Hunziker et al. (2010) Stress-specific response of the p53-Mdm2 feedback loop. BMC Syst Biol. 4:94. The p53 signalling pathway has hundreds of inputs and outputs. It can trigger cellular senescence, cell-cycle arrest and apoptosis in response to diverse stress conditions, including DNA damage, hypoxia and nutrient deprivation. Signals from all these inputs are channeled through a single node, the transcription factor p53. Yet, the pathway is flexible enough to produce different downstream gene expression patterns in response to different stresses. We show that even a simple negative feedback loop is capable of predicting the differences in p53 response to different stresses and single nucleotide polymorphisms.
  • Cellular communities
      Heilmann et al. (2012) Coexistence of phage and bacteria on the boundary of self-organized refuges. Proc Natl Acad Sci U S A. 109:12828-33. Given that infection of a bacterium by a single virulent phage typically leads to the release of around 100 phage offspring, it’s a puzzle how virulent phage manage to coexist with bacteria without wiping them out. We used stochastic, spatial models of bacteria interacting with virulent phage to explore mechanisms involving spatial heterogeneity that enhance this coexistence. In particular, we look at the effect of density dependent mechanisms such as quroum sensing that can trigger the creation of bacterial refuges like biofilms.
      Heilmann et al. (2015) Why do bacteria regulate public goods by quorum sensing? Front Microbiol. 6:767. Use of a quorum-sensing system by bacterial populations makes most sense where production of a common good (e.g. virulence factors, biofilm constitutents, exoenzymes) in sufficient quantities may provide a substantial benefit to the entire population. We find that the shape of the benefit function (describing how the benefit increases, as the amount of common good increases) affects the way the quorum sensing system should be set up to maximize benefit. For a concave benefit function, it should turn on sharply and quickly at a critical density. Conversely, for a convex benefit function the quorum sensing system must turn on gradually as density increases. A sharp turn on is in fact what is observed in most experimental situations, and is caused by positive feedback loops in the quorum system regulatory network.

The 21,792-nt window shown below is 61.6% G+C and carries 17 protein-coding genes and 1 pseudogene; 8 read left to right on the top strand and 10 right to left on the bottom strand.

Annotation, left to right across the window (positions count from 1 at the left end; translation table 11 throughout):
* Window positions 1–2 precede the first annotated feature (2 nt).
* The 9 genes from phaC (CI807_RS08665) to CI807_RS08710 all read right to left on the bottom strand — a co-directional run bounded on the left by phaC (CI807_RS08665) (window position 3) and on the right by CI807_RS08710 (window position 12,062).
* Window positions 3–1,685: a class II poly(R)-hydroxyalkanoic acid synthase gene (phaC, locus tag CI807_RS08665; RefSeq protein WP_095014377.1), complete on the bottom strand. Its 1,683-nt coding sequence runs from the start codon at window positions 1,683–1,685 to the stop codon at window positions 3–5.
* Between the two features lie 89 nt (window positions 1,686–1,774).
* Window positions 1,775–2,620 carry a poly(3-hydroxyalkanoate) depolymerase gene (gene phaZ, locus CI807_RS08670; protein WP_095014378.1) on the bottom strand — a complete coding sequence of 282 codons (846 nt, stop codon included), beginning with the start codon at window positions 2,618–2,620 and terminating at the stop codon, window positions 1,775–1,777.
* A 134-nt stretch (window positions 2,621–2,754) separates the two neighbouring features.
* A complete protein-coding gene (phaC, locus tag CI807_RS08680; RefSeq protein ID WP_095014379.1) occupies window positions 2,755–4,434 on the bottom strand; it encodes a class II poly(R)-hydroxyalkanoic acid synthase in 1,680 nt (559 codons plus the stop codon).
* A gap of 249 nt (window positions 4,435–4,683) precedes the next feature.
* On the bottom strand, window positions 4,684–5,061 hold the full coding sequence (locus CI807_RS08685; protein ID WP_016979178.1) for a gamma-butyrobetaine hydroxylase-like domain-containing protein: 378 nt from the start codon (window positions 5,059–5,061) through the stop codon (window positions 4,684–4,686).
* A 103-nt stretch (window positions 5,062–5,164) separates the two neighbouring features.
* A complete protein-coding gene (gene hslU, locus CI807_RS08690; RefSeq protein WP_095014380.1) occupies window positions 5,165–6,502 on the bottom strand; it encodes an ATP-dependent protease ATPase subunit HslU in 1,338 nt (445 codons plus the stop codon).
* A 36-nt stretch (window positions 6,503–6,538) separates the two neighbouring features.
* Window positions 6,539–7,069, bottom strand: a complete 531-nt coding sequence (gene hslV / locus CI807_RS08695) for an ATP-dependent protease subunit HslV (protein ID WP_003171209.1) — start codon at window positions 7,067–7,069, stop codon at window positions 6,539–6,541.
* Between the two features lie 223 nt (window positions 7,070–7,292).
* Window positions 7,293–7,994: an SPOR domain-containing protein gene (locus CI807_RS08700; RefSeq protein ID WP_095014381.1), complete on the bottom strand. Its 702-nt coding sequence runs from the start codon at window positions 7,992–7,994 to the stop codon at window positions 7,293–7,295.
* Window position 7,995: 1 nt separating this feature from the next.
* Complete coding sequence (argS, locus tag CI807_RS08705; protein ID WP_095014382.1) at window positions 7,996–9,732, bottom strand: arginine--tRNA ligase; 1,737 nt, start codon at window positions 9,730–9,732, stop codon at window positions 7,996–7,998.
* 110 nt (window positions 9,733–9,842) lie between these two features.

• Oscillations & entrainment
      Jensen et al. (2012) Inducing phase-locking and chaos in cellular oscillators by modulating the driving stimuli. FEBS Lett. 586:1664-8. Inflammatory responses in eukaryotic cells are often associated with oscillations in the nuclear-cytoplasmic translocation of the transcription factor NF-kB. We used a mathematical model to show that an oscillatory external stimulus can synchronize the NF-kB oscillations into states where the ratios of the internal to external frequency are close to rational numbers. We predict a specific response diagram of the TNF-driven NF-kB system which exhibits bands of synchronization known as “Arnold tongues". Our model also suggests that when the amplitude of the external stimulus exceeds a certain threshold there is the possibility of coexistence of multiple different synchronized states and eventually chaotic dynamics of the nuclear NF-kB concentration. This could be used as a way of externally controlling immune response, DNA repair and apoptotic pathways.